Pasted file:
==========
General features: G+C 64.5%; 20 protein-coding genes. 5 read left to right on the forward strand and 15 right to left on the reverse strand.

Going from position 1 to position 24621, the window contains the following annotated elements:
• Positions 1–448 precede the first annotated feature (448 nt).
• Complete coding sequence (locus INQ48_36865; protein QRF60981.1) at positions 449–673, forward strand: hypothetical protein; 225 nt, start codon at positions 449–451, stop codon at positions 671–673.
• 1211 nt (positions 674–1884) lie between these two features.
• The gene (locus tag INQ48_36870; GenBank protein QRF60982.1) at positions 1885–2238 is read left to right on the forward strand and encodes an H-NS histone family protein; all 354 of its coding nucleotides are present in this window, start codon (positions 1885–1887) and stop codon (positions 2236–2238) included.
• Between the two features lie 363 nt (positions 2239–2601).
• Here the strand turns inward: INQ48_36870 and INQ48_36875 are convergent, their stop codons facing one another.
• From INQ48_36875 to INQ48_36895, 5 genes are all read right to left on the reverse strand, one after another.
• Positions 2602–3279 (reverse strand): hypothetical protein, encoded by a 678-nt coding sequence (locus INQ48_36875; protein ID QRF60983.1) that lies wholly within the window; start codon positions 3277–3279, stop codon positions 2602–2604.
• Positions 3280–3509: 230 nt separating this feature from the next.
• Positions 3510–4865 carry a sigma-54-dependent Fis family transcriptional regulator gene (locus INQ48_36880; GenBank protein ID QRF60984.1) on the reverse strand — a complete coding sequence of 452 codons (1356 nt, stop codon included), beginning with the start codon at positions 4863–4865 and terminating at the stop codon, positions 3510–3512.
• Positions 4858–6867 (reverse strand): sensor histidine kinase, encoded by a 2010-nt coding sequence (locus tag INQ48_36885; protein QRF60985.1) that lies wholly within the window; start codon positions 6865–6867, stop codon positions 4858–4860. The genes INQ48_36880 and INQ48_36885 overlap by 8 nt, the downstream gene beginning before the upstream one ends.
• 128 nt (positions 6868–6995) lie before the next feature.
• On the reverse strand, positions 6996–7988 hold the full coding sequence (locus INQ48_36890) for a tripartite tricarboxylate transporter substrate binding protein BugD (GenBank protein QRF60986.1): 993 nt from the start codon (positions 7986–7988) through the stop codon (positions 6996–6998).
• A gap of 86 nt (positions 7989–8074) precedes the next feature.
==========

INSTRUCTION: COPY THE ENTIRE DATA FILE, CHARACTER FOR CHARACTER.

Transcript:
General features: G+C 64.5%; 20 protein-coding genes. 5 read left to right on the forward strand and 15 right to left on the reverse strand.

Going from position 1 to position 24621, the window contains the following annotated elements:
• Positions 1–448 precede the first annotated feature (448 nt).
• Complete coding sequence (locus INQ48_36865; protein QRF60981.1) at positions 449–673, forward strand: hypothetical protein; 225 nt, start codon at positions 449–451, stop codon at positions 671–673.
• 1211 nt (positions 674–1884) lie between these two features.
• The gene (locus tag INQ48_36870; GenBank protein QRF60982.1) at positions 1885–2238 is read left to right on the forward strand and encodes an H-NS histone family protein; all 354 of its coding nucleotides are present in this window, start codon (positions 1885–1887) and stop codon (positions 2236–2238) included.
• Between the two features lie 363 nt (positions 2239–2601).
• Here the strand turns inward: INQ48_36870 and INQ48_36875 are convergent, their stop codons facing one another.
• From INQ48_36875 to INQ48_36895, 5 genes are all read right to left on the reverse strand, one after another.
• Positions 2602–3279 (reverse strand): hypothetical protein, encoded by a 678-nt coding sequence (locus INQ48_36875; protein ID QRF60983.1) that lies wholly within the window; start codon positions 3277–3279, stop codon positions 2602–2604.
• Positions 3280–3509: 230 nt separating this feature from the next.
• Positions 3510–4865 carry a sigma-54-dependent Fis family transcriptional regulator gene (locus INQ48_36880; GenBank protein ID QRF60984.1) on the reverse strand — a complete coding sequence of 452 codons (1356 nt, stop codon included), beginning with the start codon at positions 4863–4865 and terminating at the stop codon, positions 3510–3512.
• Positions 4858–6867 (reverse strand): sensor histidine kinase, encoded by a 2010-nt coding sequence (locus tag INQ48_36885; protein QRF60985.1) that lies wholly within the window; start codon positions 6865–6867, stop codon positions 4858–4860. The genes INQ48_36880 and INQ48_36885 overlap by 8 nt, the downstream gene beginning before the upstream one ends.
• 128 nt (positions 6868–6995) lie before the next feature.
• On the reverse strand, positions 6996–7988 hold the full coding sequence (locus INQ48_36890) for a tripartite tricarboxylate transporter substrate binding protein BugD (GenBank protein QRF60986.1): 993 nt from the start codon (positions 7986–7988) through the stop codon (positions 6996–6998).
• A gap of 86 nt (positions 7989–8074) precedes the next feature.